Spoilers ahead! Don’t read this is you haven’t seen “The End” yet!
I feel compelled to comment on the ending of Lost. I’ve been a total Lost fangirl since the show’s pilot in 2004, having never missed an episode. Every Lost night, I’d have to kick my husband off the couch, so he could go watch his football-baseball-soccer-basketball games in the other room, and my son, who was 13 when the show started, and I could settle in to watch the show together. Without fail, there would be some moment in the show where we would look at each other with our jaws hanging open and say in unison, “Oh! My! God!”
I love the fact that Lost always surprised me with its twists and turns. I never was sure what would happen during the next episode, and I was always anxious to find out. I wondered and worried about the characters—never having a “favorite,” but enjoying each and every one in his or her turn. The fact that the characters were so well developed and had so many interesting sides to them, was so rewarding. Just when I “knew” what a character was like, the writers would totally surprise me and show me another side. I couldn’t “hate” Jack or Sawyer or Locke or Kate or Sayid, because despite their flaws and pig-headedness, they were just being who they were, and isn’t that what it means to be human? They tried to do what they thought was right and sometimes they were wrong—at least from my perspective.
What more can you ask from a television show than mystery, magic, mythology, strong and interesting characters, a stirring score, an incredible setting, and always something to talk/discuss/argue about.
During the progression of the series, I think we really saw the growth of the Blog-o-sphere, and I enjoyed reading almost everyone’s comments on various blogs over the years. Agree with the posters or not, they always gave me something to think about.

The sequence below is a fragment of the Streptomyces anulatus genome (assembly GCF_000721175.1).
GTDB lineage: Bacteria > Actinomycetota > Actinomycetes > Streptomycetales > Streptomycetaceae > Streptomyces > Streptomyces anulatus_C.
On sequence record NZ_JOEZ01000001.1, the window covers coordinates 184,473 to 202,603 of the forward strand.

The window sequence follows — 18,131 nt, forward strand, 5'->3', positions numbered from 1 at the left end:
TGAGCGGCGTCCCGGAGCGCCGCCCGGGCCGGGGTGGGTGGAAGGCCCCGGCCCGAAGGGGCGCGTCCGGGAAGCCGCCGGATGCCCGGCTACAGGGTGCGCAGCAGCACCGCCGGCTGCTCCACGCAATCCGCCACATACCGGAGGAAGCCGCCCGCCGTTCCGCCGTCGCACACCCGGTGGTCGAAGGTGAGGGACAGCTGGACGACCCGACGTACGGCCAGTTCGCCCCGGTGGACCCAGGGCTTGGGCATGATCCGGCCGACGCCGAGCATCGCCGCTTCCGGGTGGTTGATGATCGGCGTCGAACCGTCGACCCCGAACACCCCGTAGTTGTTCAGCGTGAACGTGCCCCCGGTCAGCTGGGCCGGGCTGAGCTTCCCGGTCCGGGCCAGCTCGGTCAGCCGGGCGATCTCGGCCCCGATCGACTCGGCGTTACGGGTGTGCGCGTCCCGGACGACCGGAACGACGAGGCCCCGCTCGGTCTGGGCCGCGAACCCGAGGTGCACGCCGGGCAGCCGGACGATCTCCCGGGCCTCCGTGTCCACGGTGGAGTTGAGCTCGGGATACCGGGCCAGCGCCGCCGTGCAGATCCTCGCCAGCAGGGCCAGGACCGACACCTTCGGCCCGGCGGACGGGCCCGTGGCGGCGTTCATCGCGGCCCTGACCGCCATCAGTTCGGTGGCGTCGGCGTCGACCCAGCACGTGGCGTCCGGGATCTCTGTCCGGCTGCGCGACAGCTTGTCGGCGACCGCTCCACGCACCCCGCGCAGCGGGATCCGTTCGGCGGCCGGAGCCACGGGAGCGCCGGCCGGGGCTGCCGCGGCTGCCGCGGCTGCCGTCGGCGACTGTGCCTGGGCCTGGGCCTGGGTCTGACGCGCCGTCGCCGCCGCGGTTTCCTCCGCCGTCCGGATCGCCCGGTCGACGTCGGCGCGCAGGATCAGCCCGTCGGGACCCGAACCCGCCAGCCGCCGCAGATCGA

Some people will hate the finale because of all the unanswered questions. Leaving riddles unsolved doesn’t bother me at all. For me, the show was a pure thrill ride of emotion and wonder. I didn’t need solutions; I just needed to find out some more about these people I had invested so much time in. And I think the finale gave me that. Every character’s awakening gave me goosebumps and chills, and some of them brought tears to my eyes.
The final scene with Jack and Vincent, just struck me to the core. Unlike a lot of other Lost fans, I’ve always been a believer in Jack because I felt that he was trying his hardest to do the right thing, even if he didn’t always know just what that was. To have Vincent lie beside him, so he wouldn’t die alone, was so moving to me. With the closing of Jack’s eye, I felt that he had finally found redemption and accomplished his purpose of “fixing things.”
In the end, Lost is just a television show, in the same way that a book is just a book, and a movie is just a movie. What the show was about, the relationships that bind us and move us along life’s path, are what matter. I’m always grateful when writers, actors, and the countless other people behind the scenes, create a moment in time when, as I turn the last page of the chapter or watch the credits role, I can sit back in amazement and say, “Wow!” So thanks to Lost, for giving me so many “Wow!” moments.